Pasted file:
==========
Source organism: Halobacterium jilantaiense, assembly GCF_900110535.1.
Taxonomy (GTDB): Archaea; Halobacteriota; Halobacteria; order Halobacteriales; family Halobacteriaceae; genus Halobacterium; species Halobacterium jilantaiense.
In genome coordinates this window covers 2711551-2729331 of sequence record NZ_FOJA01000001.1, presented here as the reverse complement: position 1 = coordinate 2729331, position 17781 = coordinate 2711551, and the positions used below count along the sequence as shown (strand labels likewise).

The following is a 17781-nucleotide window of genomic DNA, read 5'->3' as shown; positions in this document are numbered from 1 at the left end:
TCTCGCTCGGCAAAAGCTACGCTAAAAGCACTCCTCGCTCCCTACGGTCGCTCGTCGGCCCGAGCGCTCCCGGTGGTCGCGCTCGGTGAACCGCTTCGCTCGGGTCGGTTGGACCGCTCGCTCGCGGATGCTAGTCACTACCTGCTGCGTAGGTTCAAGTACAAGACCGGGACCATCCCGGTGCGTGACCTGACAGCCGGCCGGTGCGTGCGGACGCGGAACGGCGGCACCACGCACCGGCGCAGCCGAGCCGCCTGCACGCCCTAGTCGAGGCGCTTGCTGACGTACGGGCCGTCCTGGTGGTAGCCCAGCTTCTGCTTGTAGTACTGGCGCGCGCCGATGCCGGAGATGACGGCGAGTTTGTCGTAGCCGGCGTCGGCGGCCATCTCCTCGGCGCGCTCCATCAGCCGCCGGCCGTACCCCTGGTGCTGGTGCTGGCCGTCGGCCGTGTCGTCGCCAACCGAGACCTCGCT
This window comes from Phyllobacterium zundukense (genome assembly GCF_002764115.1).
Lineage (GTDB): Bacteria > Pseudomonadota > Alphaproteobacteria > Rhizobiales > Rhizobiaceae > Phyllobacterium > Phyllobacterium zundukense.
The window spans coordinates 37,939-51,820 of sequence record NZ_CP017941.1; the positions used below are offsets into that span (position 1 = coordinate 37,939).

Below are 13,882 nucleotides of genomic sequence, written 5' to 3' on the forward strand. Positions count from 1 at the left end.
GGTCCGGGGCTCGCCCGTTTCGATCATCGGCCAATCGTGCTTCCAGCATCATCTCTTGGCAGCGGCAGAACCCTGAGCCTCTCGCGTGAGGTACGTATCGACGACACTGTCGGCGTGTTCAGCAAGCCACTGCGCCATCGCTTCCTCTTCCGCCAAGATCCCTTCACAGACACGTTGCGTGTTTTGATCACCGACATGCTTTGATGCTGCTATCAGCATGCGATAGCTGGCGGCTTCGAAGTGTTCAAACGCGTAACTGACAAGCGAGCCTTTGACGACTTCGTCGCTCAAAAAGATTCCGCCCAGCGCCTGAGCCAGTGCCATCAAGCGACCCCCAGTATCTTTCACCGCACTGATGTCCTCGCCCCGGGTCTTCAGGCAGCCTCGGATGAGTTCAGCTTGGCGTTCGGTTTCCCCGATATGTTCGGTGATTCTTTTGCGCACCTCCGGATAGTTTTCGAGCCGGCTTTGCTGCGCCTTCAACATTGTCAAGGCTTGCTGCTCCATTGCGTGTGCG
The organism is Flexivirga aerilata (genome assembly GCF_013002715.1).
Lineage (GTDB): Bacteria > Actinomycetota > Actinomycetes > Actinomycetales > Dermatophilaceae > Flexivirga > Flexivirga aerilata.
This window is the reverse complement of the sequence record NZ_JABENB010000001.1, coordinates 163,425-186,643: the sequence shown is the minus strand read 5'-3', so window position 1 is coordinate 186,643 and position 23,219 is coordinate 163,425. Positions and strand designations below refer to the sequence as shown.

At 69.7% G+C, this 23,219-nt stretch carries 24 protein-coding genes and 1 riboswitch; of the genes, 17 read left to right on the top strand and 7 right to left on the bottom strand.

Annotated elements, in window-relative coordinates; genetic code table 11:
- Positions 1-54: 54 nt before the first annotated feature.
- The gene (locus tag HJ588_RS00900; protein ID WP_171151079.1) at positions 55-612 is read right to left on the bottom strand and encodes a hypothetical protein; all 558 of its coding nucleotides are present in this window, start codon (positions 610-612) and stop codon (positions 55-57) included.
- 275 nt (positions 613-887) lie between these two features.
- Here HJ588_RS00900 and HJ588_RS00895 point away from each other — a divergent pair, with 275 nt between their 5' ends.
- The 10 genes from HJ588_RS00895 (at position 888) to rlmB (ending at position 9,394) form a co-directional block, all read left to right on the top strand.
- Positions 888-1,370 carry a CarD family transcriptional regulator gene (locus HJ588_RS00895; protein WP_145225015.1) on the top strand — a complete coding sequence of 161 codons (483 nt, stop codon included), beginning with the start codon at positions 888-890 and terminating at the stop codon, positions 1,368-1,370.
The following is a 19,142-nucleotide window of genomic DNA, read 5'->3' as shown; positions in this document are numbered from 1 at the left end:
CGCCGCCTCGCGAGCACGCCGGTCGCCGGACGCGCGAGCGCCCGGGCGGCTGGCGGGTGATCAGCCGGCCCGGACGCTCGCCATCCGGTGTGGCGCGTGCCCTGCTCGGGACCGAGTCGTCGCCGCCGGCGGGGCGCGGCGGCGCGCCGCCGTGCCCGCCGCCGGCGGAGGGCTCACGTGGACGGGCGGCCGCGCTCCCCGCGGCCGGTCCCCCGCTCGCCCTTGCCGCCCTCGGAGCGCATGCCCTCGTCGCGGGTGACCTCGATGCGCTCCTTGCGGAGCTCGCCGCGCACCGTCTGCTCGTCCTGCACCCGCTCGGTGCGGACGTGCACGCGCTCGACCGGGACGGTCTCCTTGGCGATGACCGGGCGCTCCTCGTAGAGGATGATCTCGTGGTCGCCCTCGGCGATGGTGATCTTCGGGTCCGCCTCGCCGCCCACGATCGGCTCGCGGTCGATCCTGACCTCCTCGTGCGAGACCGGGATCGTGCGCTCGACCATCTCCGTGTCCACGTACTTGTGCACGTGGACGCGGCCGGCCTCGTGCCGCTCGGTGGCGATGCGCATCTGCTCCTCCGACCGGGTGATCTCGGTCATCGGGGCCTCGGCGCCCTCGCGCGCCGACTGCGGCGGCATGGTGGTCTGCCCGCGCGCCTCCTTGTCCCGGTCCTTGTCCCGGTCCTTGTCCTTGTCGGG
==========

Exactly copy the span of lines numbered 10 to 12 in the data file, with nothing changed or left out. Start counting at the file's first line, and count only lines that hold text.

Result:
GGTCCGGGGCTCGCCCGTTTCGATCATCGGCCAATCGTGCTTCCAGCATCATCTCTTGGCAGCGGCAGAACCCTGAGCCTCTCGCGTGAGGTACGTATCGACGACACTGTCGGCGTGTTCAGCAAGCCACTGCGCCATCGCTTCCTCTTCCGCCAAGATCCCTTCACAGACACGTTGCGTGTTTTGATCACCGACATGCTTTGATGCTGCTATCAGCATGCGATAGCTGGCGGCTTCGAAGTGTTCAAACGCGTAACTGACAAGCGAGCCTTTGACGACTTCGTCGCTCAAAAAGATTCCGCCCAGCGCCTGAGCCAGTGCCATCAAGCGACCCCCAGTATCTTTCACCGCACTGATGTCCTCGCCCCGGGTCTTCAGGCAGCCTCGGATGAGTTCAGCTTGGCGTTCGGTTTCCCCGATATGTTCGGTGATTCTTTTGCGCACCTCCGGATAGTTTTCGAGCCGGCTTTGCTGCGCCTTCAACATTGTCAAGGCTTGCTGCTCCATTGCGTGTGCG
The organism is Flexivirga aerilata (genome assembly GCF_013002715.1).
Lineage (GTDB): Bacteria > Actinomycetota > Actinomycetes > Actinomycetales > Dermatophilaceae > Flexivirga > Flexivirga aerilata.